Mr. Smith (Calgary West):
about the lawyers? I never knew anybody Who needed a lawyer worse than you do. I continue with the other elements. All of these added together account for the very high cost of living. Let us take the retail merchant. My friends in my own town, and there are lots of them, are not blameless.
Remember this, Mr. Speaker; during the last war we got into the habit of fixing margins of profit on the various articles of food which we were buying. Did somebody say it was in England? It was true in Calgary. The Minister of Trade and Commerce (Mr. Howe) has not discovered yet that that place is in Canada, but it is, there is no doubt about that. Then we got into the habit of mark-ups, and those in the wholesale distribution business of foods also got into the same habit. We came to the place where an article sold for one dollar, and then with inflation and one thing and another we will say the mark-up was 10 per cent. Well, when the same article sells for $2 the profit is 20 cents and that is one thing which is wrong. We are dealing with our friends, these merchants who are great friends of our wives, and who do all their business over the telephone. They do not even put the number of pounds of meat on the roast you buy these days. All you get is the price.
The other day I was doing an errand on behalf of the culinary department of my family. I went down to the Hudson's Bay Company and I bought some of these big paper bags. I was commissioned to do it. It was a very rainy day. It was these bags that you put inside your slop pail. They are using fancier names on them today, but when I was a youngster it used to be called a slop pail. Now it is called a garbage can. I priced them at the Hudson's Bay Company store and I bought fifteen of them for 25 cents. They did not last forever. In my house we have three meals a day. As a matter of fact they ran out, and my wife telephoned to our regular grocery man. I was eavesdropping; I was listening, and she wanted some of these bags. He said that he had them and that they were three cents apiece. My wife said, "That seems awfully high." And the reply came back, "Yes, but you know paper has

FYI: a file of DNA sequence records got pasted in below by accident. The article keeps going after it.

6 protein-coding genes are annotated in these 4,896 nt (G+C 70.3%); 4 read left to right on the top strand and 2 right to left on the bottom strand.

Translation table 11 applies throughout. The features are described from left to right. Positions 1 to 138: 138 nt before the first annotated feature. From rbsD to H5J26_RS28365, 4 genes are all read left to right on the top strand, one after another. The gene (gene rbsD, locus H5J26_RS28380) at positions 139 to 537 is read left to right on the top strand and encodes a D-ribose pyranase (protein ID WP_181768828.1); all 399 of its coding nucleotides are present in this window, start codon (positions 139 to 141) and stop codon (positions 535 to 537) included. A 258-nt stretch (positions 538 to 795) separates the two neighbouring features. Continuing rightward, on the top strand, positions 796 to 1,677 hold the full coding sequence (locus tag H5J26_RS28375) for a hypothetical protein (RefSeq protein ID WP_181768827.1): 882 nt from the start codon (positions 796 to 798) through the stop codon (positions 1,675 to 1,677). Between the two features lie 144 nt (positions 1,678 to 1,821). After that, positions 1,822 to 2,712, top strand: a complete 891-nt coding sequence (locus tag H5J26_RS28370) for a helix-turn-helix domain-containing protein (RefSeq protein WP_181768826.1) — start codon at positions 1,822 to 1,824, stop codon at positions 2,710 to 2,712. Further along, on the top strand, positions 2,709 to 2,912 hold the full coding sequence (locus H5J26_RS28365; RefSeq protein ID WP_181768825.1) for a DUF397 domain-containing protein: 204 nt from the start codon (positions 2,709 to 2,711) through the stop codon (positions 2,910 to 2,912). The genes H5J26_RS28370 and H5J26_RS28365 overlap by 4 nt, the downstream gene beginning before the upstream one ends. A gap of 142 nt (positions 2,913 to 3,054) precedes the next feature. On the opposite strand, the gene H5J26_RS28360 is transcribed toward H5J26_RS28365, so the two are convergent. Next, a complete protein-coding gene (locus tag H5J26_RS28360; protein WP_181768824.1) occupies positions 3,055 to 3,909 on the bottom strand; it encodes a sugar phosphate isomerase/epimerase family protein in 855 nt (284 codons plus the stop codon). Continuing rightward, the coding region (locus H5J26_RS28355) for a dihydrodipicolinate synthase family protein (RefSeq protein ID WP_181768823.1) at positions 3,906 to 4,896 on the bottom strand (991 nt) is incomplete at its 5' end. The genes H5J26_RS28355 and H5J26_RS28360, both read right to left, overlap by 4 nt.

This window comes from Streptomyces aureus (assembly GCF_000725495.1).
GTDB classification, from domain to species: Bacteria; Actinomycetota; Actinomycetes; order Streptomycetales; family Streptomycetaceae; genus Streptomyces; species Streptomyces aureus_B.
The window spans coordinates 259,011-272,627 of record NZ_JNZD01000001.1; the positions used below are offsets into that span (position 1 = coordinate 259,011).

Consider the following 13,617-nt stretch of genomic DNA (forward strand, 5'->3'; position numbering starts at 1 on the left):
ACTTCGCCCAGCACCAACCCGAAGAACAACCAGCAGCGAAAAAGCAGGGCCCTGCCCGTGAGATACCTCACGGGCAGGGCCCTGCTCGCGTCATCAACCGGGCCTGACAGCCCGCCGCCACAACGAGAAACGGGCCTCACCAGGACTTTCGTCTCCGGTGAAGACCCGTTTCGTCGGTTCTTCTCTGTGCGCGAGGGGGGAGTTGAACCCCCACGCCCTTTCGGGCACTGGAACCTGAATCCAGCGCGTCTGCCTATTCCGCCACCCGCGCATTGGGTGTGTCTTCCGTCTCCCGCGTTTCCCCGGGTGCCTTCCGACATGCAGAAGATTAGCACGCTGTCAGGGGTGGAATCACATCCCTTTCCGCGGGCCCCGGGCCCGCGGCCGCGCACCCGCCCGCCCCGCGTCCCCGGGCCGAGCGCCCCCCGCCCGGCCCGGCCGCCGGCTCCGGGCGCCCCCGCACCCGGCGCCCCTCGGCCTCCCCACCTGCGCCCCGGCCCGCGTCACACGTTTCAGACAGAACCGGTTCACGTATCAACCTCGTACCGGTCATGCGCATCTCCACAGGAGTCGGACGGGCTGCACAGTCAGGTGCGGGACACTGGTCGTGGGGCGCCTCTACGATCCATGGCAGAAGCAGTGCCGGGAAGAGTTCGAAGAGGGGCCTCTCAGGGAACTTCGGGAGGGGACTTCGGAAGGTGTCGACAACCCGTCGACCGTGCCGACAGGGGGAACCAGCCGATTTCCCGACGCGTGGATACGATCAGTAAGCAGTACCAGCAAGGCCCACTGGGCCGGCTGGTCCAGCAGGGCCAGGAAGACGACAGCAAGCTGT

gone up." As a matter of fact, they phoned back a few minutes later and said that they had made a great mistake.
But all we get out of our merchants these days is that things have gone up, and we all seem to be perfectly satisfied with it. We do not ask why. All we hear is that something has gone up and we say: "Oh, goodness, we are in for it again."
We are dealing with bills having to do with consumer credit, and the other one which under the rules of the house I dare not even mention, I cannot call it by number, but it was that bill in which the Minister of Justice (Mr. Garson) created more law than Black-stone ever did. There was no doubt about that. I love the newness of it. You like a new article; his ideas were new; but when you try them you will find that perhaps some of the well worn ones are infinitely better than this sharp blade that he put in his idea. You know perfectly well that if you ever cut a piece of soap with it there will be no blade left. That is the kind of law he produced in this house just recently. [DOT]
Coming back once more, sir, to my earlier experience, I am willing to cut down credit. I do not know enough about inflation to understand all the reasons for it; but if people, as the hon. member for Cape Breton South (Mr. Gillis) has said, are getting into the clutches of loan sharks, because I think that was the people he was talking about, I agree with him this is good peacetime legislation and it is good wartime legislation. I know a bit about that. I put two of them in jail. I have not seen them recently, and I hope they are there yet, because this business of taking advantage of people with small incomes, with chattel mortgages and every other kind of mortgage that ties them body and soul, with quick remedies against them if they happen to fail, cannot be defended.
I see women coming to the same floor on which my office is with their little pieces of money, their weekly pay in their hands, and being met by these chaps who are so smooth, so genteel, so kindly when they get them to sign on the dotted line. They stand there like Simon Legree and the little woman comes around while her husband is at work. I hate, loathe and despise them just as much as the hon. member does, yet I am not content to have the decent credit people wrongly condemned in this House of Commons.